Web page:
Wednesday, May 31, 2017

Memorial Day

Only one of my grandchildren accompanied me to decorate the cemeteries this year.  Kya is my buddy.  We visited both Woodmere where the Moses group is buried and also Spring Hill where the Hawkins group and ancestors of the Hawkins group are buried.

For my new found cousin, James Lewis, who is interested in the genealogy of the Hawkins family, I took a few extra photos of our mutual 3-gr-grandparent's graves:

Saturday, May 27, 2017

Hawkins Map of Kentucky

I did this map many years ago while working on sorting out all of the various Hawkins lines that moved from the Orange/Culpeper/Louisa county area of Virginia.  I am actually just putting it on the blog so that it is easy to find.  I have first put a smaller version in place.  With the larger version, you should be able to shift the map to zero in on various parts.  Many of these Hawkins families belong to Hawkins DNA family group #1.  Others seem to belong to other groups.  Some are still not placed in a DNA group in my own mind.  We all just chip away at figuring everyone out.

Friday, May 12, 2017

Goochland County

I am working on my Colonial Dames papers this weekend and thus I am looking at the Douglas Register  to use in proofs on generations from Louisa County, Virginia back to the Farrar family of Farrars Island.  The Douglas Register was transcribed and edited by W. Mac Jones in 1928.  At the time that he transcribed Rev William Douglas' records, he commented that the actual original book was in a good state of preservation.  His introduction says:

This book is known as the "Douglas Register" for the reason that it not only contains a record of Births, Chirstenings, Marriages, Deaths, and Funerals in St James Northam Parish and the county of Goochland, but in many instances in adjacent counties and others more remote.  The record also is not only for the period he was in charge of St James Northam Parish, but continues after he left that parish, on the 5th of September 1777, and went to live in Louisa County.  In fact he kept up the entries in the Register until 1797, and thus it covers a period of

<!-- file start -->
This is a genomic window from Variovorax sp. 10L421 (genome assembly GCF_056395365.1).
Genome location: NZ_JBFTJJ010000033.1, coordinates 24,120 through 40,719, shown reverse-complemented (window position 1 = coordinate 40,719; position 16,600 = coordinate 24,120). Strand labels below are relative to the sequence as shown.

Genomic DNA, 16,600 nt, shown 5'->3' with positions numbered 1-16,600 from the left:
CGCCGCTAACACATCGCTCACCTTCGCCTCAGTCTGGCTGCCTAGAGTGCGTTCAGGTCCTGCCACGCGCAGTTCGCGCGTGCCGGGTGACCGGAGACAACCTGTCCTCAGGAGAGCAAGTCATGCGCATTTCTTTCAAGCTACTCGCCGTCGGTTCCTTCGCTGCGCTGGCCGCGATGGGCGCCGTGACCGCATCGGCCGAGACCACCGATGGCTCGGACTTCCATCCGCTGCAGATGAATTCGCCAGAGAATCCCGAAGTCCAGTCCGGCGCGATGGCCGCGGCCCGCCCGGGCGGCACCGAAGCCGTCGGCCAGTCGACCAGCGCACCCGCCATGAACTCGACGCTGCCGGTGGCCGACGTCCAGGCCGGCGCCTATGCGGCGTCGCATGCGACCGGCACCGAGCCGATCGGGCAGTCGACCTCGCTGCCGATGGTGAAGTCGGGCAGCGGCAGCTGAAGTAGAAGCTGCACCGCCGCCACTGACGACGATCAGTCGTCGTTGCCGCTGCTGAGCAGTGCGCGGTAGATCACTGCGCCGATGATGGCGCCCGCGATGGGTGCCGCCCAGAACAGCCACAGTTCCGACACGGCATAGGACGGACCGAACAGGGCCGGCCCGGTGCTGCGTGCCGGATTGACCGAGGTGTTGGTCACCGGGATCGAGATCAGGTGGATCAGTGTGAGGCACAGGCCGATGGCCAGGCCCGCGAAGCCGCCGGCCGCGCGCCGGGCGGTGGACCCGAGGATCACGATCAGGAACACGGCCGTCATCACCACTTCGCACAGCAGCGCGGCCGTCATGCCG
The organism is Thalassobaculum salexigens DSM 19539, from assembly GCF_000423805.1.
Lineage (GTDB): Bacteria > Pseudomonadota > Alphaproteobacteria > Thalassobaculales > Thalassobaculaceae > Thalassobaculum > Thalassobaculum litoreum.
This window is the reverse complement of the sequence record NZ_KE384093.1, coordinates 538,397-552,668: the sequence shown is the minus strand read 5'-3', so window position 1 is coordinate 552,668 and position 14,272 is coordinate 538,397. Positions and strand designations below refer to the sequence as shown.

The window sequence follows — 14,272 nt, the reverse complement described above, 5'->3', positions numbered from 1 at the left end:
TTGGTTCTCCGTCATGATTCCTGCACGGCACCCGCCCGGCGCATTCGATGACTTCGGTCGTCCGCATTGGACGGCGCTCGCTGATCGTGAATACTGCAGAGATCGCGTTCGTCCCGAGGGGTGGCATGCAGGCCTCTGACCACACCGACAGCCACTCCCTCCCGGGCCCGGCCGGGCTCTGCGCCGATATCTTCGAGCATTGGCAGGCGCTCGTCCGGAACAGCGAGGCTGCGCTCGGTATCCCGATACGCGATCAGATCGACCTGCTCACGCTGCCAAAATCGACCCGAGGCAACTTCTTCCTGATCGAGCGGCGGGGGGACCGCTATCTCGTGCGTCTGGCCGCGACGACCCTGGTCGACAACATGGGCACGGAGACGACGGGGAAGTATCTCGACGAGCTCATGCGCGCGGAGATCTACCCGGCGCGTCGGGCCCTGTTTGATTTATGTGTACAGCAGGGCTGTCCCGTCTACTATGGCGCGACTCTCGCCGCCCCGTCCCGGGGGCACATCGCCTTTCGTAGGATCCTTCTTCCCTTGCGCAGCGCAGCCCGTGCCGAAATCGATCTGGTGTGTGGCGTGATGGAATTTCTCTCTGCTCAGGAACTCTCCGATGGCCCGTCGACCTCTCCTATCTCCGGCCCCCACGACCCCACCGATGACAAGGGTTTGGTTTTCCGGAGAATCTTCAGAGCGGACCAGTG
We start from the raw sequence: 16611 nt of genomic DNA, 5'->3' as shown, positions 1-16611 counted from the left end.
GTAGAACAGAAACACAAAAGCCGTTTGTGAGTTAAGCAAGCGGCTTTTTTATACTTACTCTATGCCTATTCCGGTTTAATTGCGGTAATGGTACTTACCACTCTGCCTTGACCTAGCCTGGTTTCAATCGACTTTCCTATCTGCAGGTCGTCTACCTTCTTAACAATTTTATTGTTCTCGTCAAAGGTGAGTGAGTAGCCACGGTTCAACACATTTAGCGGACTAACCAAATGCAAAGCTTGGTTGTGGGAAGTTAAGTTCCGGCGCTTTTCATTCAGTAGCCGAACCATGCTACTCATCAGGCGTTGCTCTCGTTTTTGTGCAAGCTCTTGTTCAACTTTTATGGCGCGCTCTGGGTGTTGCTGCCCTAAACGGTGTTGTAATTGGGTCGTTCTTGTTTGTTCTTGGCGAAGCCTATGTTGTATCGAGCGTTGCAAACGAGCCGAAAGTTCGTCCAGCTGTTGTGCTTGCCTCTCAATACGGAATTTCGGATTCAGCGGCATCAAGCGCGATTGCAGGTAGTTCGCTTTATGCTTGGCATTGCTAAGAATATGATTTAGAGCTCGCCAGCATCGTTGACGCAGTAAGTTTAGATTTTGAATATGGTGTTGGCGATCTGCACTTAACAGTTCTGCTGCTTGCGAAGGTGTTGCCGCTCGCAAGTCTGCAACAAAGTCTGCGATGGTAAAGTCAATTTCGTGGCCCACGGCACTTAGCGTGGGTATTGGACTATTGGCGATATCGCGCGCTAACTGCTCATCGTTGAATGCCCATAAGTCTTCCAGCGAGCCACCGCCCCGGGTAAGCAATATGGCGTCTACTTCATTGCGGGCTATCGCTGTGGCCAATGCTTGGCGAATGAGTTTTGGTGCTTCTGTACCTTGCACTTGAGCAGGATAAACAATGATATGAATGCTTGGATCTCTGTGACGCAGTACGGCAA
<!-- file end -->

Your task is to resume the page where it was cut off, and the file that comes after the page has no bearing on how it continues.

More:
ninety-two years.

On the title page it says:  Being a detailed record of Births, Marriages, and Deaths together with other interesting notes, as kept by the Rev. William Douglas from 1750 to 1797.

And just below that it says:  An Index of Goochland Wills.  Notes on the French-Hugeunot Refugees who lived in Manakin-Town.

The reason that I am making notes in the blog while doing this project is that as I started reading, I decided I wanted some maps to help me interpret what I am reading.

And the above map suggests that these settlers came right up the James River just as those in Orange and Culpeper came up the Rappahannock and those in Louisa came up the North and South Anna rivers from the Pamunkey

I am viewing the Douglas Register on Ancestry.

Thursday, May 11, 2017

Very early settlement of New Jersey

My Moore group has been chatting about our Cureton ancestors.  James and Rose Moore's son John married Jane Cureton.  It is quite clear that Jane's family came over on the ship the Swan in 1685.  They settled in the Welsh Tract almost immediately.  However, we are not as certain how our Moore ancestors came to these shores.  We find James and Rose Moore in what is now downtown Philly by 1684....just two years after Penn had the city laid out.  Had they moved to these shores before and had been living elsewhere?  Did they move just in time to buy land in the new Philadelphia?  Our group is not sure.  We also are not sure just where they were living before they climbed on board a boat that brought them to our shores.